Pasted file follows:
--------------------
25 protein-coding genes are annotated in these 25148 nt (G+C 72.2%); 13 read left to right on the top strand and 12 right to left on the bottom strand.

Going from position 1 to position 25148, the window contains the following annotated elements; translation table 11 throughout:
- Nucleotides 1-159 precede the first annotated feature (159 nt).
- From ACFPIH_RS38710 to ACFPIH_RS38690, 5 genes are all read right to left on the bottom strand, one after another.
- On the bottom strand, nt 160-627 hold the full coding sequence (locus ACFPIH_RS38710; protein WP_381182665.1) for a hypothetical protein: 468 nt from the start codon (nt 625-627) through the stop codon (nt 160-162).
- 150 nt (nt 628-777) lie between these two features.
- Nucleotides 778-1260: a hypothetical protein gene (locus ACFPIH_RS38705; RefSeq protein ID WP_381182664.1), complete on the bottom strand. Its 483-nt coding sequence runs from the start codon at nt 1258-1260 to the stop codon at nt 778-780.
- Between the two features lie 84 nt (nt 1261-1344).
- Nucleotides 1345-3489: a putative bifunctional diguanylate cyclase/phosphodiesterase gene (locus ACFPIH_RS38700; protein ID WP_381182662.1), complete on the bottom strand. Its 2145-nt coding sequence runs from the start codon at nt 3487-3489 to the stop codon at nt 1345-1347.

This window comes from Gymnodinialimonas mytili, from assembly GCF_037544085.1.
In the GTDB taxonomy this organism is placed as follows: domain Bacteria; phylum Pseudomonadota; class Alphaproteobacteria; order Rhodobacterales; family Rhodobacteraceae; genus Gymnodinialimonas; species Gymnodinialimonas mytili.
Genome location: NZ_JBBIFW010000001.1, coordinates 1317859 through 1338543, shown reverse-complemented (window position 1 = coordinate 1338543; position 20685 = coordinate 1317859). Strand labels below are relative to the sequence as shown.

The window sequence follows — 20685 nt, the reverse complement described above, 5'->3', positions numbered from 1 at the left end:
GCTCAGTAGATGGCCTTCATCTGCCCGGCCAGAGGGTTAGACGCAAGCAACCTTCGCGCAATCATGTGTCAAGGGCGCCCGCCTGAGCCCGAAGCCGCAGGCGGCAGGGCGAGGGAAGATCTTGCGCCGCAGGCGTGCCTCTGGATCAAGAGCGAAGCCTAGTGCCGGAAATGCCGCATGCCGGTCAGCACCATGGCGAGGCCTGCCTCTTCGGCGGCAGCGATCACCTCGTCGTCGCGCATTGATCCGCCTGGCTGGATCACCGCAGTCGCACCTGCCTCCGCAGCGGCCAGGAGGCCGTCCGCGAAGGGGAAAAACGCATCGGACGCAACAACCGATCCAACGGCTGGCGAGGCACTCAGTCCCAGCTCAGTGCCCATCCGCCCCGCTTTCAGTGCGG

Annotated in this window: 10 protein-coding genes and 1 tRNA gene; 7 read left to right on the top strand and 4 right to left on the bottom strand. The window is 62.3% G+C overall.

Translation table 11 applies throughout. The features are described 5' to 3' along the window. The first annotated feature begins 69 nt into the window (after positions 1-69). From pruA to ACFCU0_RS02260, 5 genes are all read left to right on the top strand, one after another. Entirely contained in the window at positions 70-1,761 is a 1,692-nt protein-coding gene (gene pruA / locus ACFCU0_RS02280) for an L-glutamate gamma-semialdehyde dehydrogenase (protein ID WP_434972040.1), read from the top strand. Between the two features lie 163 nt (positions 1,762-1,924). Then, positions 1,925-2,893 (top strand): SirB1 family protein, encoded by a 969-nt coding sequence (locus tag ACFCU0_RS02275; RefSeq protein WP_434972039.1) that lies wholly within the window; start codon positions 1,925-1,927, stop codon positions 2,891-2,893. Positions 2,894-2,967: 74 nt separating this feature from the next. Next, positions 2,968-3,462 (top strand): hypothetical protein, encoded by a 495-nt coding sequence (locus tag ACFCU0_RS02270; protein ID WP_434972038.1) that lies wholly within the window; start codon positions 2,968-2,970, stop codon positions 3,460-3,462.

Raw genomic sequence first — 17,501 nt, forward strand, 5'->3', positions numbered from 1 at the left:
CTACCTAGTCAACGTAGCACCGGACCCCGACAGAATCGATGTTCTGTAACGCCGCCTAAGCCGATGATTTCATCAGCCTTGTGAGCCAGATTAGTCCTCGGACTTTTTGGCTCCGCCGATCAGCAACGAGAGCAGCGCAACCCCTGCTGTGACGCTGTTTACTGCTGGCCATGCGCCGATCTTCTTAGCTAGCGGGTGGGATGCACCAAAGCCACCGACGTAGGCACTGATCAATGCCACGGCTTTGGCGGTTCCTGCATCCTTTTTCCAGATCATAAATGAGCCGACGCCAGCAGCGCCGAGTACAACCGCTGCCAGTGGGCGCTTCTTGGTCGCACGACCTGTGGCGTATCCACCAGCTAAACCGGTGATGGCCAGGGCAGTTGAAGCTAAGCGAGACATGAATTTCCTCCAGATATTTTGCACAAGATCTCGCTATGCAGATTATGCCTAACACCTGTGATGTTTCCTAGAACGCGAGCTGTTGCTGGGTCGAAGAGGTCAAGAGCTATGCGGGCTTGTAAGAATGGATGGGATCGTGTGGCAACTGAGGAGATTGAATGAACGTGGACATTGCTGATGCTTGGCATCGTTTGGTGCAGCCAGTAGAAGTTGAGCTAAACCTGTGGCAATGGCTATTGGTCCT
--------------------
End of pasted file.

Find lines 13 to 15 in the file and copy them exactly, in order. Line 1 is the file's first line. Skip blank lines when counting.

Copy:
The window sequence follows — 20685 nt, the reverse complement described above, 5'->3', positions numbered from 1 at the left end:
GCTCAGTAGATGGCCTTCATCTGCCCGGCCAGAGGGTTAGACGCAAGCAACCTTCGCGCAATCATGTGTCAAGGGCGCCCGCCTGAGCCCGAAGCCGCAGGCGGCAGGGCGAGGGAAGATCTTGCGCCGCAGGCGTGCCTCTGGATCAAGAGCGAAGCCTAGTGCCGGAAATGCCGCATGCCGGTCAGCACCATGGCGAGGCCTGCCTCTTCGGCGGCAGCGATCACCTCGTCGTCGCGCATTGATCCGCCTGGCTGGATCACCGCAGTCGCACCTGCCTCCGCAGCGGCCAGGAGGCCGTCCGCGAAGGGGAAAAACGCATCGGACGCAACAACCGATCCAACGGCTGGCGAGGCACTCAGTCCCAGCTCAGTGCCCATCCGCCCCGCTTTCAGTGCGG

Annotated in this window: 10 protein-coding genes and 1 tRNA gene; 7 read left to right on the top strand and 4 right to left on the bottom strand. The window is 62.3% G+C overall.